Reputation Matters

Kessler also believes that the competitive landscape has changed. “Up until now, one of the things that has held guys like AT&T back from really trying to market these services is the very negative branding or response that many existing users have to the carriers. When someone tells you that they’re going to show up at your home in a week, sometime between the hours of eight and five, that doesn’t cut it when you have either a security issue, which has to be dealt with immediately, or you have a healthcare issue, which not only has to be dealt with immediately but over a long telephone call,” Kessler explained.

Another Expert Weighs In

Jim Callahan, president of Atlanta-based Ackerman Security Systems, said that he’s seen a number of companies enter and exit the security industry during his 32 years in the business and that how AT&T will fair in the space remains to be seen. “In my opinion, at the end of the day, it’s going to come down to execution and that’s where these types of companies have failed. That’s been their Achilles’ heel,” Callahan said. “I mean let’s face it, the consumer’s general perception of phone companies or cable companies is pretty low. They’ve been the butt of jokes on Saturday Night Live now for probably 25 years.”

Alarm Companies Need to Stay Current

One of the things that Callahan said his company has been focused on is educating their customers and the markets they serve that they also offer the services being touted by AT&T and others. “I think the challenge will be for dealers who make the mistake of just sort of ignoring this,” he said. “If an end user who is interested in these types of  things -video, locks, lighting or energy savings – understands that a security provider offers these things, at the very least I believe they would make a comparison between what is being offered by the cable company or phone company and at the end of the day, because of the uphill that these organizations have with a perception of their service, many people will select their alarm provider because they are accustomed to that more hands-on, close relationship.”

This article represents good news for alarm companies that combine world-class service and the advanced technologies of interactive monitoring and home automation – like FrontPoint! We welcome these new entrants to our industry, since they are spending heavily to reinforce the benefits of what we have already been selling and supporting for years – as a “real” alarm company that is focused on protecting homes and families. We fully expect that the more people research their options, the more they’ll choose FrontPoint. As the leader in wireless home security, we specialize in the best protection: that’s why we’re the #1 ranked alarm company in the US for systems that are safer, smarter, simpler, more affordable, and virtually impossible to defeat. Just check our reviews.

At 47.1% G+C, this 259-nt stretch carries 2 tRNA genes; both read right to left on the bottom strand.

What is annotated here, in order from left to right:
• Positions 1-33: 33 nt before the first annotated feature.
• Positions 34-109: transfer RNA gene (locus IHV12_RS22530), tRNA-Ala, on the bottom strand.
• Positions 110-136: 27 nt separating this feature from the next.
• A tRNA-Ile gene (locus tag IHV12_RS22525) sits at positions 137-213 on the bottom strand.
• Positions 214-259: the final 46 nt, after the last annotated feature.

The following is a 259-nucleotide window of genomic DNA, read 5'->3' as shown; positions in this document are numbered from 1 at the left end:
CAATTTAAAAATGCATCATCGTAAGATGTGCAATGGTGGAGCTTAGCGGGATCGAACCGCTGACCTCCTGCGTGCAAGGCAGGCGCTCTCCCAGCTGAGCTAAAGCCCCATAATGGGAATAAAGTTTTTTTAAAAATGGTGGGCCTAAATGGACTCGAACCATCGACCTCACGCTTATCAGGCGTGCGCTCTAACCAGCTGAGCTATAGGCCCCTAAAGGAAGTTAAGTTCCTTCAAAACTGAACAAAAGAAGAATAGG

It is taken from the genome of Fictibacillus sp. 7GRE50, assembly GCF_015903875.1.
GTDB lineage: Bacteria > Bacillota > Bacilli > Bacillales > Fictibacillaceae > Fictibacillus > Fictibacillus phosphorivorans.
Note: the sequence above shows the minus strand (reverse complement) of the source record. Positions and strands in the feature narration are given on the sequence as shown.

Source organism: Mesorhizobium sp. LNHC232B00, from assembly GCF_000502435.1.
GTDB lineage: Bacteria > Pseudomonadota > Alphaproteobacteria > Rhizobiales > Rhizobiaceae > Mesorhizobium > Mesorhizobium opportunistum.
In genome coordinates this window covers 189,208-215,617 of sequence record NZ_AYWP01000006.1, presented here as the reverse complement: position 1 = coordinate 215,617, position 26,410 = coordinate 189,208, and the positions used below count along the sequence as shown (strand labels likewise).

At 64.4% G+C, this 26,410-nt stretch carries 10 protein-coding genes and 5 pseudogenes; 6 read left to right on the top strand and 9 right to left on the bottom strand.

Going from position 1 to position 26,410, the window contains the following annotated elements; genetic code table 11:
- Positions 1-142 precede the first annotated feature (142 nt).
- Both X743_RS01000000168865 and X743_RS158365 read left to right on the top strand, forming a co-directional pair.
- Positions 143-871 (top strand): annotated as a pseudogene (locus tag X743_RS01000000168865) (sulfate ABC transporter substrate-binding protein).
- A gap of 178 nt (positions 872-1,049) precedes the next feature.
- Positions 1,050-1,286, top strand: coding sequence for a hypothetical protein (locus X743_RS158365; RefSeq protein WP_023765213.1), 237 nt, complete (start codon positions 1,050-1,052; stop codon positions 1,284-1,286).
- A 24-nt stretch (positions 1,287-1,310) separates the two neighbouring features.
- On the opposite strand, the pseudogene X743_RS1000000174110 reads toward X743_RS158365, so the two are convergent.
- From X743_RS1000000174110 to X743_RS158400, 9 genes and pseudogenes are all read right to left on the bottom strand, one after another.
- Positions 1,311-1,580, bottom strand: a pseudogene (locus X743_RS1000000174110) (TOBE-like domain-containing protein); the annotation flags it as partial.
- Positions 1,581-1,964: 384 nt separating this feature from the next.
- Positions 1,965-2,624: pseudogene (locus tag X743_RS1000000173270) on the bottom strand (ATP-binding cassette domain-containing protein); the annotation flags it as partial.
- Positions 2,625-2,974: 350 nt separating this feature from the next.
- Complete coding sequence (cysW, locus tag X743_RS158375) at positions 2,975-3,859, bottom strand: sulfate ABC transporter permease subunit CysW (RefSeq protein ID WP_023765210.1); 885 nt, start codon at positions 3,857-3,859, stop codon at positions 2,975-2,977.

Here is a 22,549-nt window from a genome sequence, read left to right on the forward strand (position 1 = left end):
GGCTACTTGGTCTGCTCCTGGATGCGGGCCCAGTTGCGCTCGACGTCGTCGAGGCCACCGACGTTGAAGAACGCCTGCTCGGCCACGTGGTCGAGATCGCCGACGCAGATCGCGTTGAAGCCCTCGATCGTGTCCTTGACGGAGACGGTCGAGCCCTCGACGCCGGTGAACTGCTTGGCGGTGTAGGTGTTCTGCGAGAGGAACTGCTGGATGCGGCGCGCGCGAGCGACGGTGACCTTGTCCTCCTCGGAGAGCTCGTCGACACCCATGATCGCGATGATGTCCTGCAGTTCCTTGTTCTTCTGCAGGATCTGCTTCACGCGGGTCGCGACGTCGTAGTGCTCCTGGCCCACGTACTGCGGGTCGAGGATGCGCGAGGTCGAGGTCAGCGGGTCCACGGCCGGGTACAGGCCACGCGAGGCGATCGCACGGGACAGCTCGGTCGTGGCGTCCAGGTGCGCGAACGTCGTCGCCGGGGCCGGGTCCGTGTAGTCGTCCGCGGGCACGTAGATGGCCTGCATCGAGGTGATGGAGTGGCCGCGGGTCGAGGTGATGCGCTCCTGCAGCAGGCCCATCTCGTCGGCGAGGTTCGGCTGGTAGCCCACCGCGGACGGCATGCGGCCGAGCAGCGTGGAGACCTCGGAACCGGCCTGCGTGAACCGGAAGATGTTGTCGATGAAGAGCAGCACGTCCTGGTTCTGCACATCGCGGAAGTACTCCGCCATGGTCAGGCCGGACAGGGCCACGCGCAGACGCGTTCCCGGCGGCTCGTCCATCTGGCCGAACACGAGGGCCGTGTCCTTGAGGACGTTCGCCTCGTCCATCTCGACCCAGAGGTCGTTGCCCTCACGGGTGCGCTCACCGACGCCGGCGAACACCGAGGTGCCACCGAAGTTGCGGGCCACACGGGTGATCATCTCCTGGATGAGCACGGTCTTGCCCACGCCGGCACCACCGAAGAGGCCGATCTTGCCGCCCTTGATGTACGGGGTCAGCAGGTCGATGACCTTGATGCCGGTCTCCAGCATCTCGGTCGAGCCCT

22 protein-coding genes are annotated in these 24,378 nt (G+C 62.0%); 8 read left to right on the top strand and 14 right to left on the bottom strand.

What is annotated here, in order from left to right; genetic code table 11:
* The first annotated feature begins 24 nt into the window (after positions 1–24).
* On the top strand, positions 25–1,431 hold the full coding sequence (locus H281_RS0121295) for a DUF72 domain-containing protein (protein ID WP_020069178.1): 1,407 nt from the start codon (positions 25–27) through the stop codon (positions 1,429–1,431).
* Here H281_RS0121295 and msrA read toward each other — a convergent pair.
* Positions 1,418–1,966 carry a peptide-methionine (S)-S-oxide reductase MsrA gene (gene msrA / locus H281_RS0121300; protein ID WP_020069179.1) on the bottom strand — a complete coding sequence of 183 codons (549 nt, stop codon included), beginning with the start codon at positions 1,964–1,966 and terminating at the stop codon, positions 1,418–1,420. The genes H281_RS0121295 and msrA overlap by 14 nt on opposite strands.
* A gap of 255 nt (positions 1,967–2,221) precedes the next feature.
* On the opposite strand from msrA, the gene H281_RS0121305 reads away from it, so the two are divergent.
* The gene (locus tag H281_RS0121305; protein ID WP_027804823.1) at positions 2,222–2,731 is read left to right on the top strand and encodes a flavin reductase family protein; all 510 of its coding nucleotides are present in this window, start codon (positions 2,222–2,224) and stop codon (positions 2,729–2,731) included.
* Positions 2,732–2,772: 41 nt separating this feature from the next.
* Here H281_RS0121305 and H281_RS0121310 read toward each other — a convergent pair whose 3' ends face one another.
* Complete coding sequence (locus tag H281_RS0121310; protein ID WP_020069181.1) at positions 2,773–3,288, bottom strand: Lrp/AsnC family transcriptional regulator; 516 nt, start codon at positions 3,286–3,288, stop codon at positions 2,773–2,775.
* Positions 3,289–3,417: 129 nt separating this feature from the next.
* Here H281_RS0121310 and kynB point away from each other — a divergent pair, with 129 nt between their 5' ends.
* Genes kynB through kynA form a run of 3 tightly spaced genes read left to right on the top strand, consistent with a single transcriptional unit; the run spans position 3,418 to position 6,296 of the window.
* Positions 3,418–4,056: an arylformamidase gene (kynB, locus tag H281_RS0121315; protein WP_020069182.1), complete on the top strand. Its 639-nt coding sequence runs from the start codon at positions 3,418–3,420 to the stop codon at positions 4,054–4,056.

Comments (4)

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  1. Alan

    And the second sentence of my previous comment applies to ALL of the big cable companies and phone companies, it seems.

  2. Alan

    And the second sentence of my previous comment applies to ALL of the big cable companies and phone companies, it seems.

  3. Alan

    Nice update, Peter.

    Glad T will be offering monitoring with their service, but I highly doubt the value proposition will be there. As can be seen from most of their portfolio of products… by pricing, profit margins, successful lobbying, and litigation, they are not enthusiastic competitors.

    You guys have MANY reasons to fear not!

  4. Alan

    Nice update, Peter.

    Glad T will be offering monitoring with their service, but I highly doubt the value proposition will be there. As can be seen from most of their portfolio of products… by pricing, profit margins, successful lobbying, and litigation, they are not enthusiastic competitors.

    You guys have MANY reasons to fear not!